- Show them where their money is going.
The piggy bank is a timeless childhood staple, but from an educational perspective, a glass jar might be more effective. Personal finance guru Dave Ramsey recommends a clear jar for saving so your child can see the money physically accumulating, one coin or bill at a time. Similarly, financial expert Beth Kobliner recommends giving your child three jars: one for spending, one for saving, and one for charitable giving. This is also a good way to reinforce the “money is a finite resource” lesson and let your child make choices around money from an early age.
- To give an allowance or not? That is the question.
If you type “allowance for kids” into a search engine, you’ll find conflicting advice within the results list. Ultimately, it’s an individual decision for each family whether to provide an allowance or not, how much to give, to tie the money to certain chores or not, add a savings requirement, etc. The best advice we can give you is to think about how to tie an allowance to the lessons listed above, like delaying gratification and viewing money as a finite resource. If you do tie an allowance to certain household jobs for your child, you can teach them the important lesson of how to earn money (i.e. as an exchange of one’s time and labor for a certain dollar value).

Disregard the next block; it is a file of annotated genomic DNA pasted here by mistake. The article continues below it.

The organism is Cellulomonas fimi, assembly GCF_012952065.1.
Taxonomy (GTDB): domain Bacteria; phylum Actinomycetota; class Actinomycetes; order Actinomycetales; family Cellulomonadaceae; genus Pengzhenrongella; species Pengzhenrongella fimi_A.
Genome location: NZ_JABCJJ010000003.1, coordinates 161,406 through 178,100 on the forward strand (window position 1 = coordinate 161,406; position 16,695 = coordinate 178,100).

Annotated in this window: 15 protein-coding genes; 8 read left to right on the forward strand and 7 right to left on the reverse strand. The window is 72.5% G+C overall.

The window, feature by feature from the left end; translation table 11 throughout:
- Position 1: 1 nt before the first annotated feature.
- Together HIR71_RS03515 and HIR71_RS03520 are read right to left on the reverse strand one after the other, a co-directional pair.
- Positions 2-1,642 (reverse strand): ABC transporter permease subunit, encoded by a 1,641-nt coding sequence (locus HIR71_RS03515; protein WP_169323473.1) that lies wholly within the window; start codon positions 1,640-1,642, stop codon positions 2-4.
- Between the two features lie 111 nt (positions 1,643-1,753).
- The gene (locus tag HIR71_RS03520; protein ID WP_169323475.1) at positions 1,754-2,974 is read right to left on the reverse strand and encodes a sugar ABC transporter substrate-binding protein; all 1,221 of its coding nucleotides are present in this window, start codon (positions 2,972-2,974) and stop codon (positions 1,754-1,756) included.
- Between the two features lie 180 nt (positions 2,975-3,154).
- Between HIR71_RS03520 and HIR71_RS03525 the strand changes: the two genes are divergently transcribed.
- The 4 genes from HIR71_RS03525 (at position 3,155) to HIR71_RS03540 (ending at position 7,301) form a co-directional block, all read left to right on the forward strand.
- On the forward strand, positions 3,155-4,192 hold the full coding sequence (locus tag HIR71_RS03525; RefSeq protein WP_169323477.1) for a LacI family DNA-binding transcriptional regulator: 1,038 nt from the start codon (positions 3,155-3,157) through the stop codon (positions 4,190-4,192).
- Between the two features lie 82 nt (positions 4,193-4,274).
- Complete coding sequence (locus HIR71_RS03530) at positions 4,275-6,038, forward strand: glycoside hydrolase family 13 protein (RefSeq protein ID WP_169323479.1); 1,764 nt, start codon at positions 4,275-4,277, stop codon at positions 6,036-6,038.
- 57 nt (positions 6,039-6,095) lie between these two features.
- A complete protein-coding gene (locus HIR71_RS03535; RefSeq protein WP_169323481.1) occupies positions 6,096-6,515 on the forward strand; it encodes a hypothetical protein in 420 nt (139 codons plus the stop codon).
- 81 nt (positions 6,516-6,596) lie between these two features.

- Start Saving with a Youth Account
Once your child has started to think about saving or has filled a jar or piggy bank at home, it’s time to open a children's savings account for them at your local credit union. This will teach them the second way to earn money: from compounding interest. Get your child involved with opening the account by counting the money they already have saved at home. Now they know how much their initial deposit will be, so they can grasp the growth from there. At PCU, all you need to start a youth account is 5 dollars!